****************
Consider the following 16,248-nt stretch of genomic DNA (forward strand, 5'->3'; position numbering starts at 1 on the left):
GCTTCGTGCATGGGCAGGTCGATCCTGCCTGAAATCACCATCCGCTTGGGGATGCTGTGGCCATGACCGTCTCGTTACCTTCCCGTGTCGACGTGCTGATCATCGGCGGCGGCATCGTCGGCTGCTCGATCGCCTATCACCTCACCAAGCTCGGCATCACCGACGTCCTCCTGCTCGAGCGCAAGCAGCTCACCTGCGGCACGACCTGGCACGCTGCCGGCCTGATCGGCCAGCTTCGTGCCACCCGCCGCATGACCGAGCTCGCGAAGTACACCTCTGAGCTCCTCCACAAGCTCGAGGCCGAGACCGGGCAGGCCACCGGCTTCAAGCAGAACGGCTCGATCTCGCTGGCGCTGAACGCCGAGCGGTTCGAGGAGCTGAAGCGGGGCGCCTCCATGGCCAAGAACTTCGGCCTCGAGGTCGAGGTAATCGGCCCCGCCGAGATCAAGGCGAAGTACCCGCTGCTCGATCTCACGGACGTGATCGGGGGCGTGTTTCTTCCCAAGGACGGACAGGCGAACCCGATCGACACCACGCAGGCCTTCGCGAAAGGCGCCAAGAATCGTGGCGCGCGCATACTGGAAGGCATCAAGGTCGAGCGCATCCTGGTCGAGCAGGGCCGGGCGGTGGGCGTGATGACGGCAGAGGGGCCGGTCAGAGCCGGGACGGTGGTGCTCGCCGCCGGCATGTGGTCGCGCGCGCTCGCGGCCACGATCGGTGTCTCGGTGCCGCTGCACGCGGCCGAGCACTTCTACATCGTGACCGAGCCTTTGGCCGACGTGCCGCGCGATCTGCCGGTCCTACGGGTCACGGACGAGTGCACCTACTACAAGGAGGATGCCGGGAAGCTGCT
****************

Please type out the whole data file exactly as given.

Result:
Consider the following 16,248-nt stretch of genomic DNA (forward strand, 5'->3'; position numbering starts at 1 on the left):
GCTTCGTGCATGGGCAGGTCGATCCTGCCTGAAATCACCATCCGCTTGGGGATGCTGTGGCCATGACCGTCTCGTTACCTTCCCGTGTCGACGTGCTGATCATCGGCGGCGGCATCGTCGGCTGCTCGATCGCCTATCACCTCACCAAGCTCGGCATCACCGACGTCCTCCTGCTCGAGCGCAAGCAGCTCACCTGCGGCACGACCTGGCACGCTGCCGGCCTGATCGGCCAGCTTCGTGCCACCCGCCGCATGACCGAGCTCGCGAAGTACACCTCTGAGCTCCTCCACAAGCTCGAGGCCGAGACCGGGCAGGCCACCGGCTTCAAGCAGAACGGCTCGATCTCGCTGGCGCTGAACGCCGAGCGGTTCGAGGAGCTGAAGCGGGGCGCCTCCATGGCCAAGAACTTCGGCCTCGAGGTCGAGGTAATCGGCCCCGCCGAGATCAAGGCGAAGTACCCGCTGCTCGATCTCACGGACGTGATCGGGGGCGTGTTTCTTCCCAAGGACGGACAGGCGAACCCGATCGACACCACGCAGGCCTTCGCGAAAGGCGCCAAGAATCGTGGCGCGCGCATACTGGAAGGCATCAAGGTCGAGCGCATCCTGGTCGAGCAGGGCCGGGCGGTGGGCGTGATGACGGCAGAGGGGCCGGTCAGAGCCGGGACGGTGGTGCTCGCCGCCGGCATGTGGTCGCGCGCGCTCGCGGCCACGATCGGTGTCTCGGTGCCGCTGCACGCGGCCGAGCACTTCTACATCGTGACCGAGCCTTTGGCCGACGTGCCGCGCGATCTGCCGGTCCTACGGGTCACGGACGAGTGCACCTACTACAAGGAGGATGCCGGGAAGCTGCT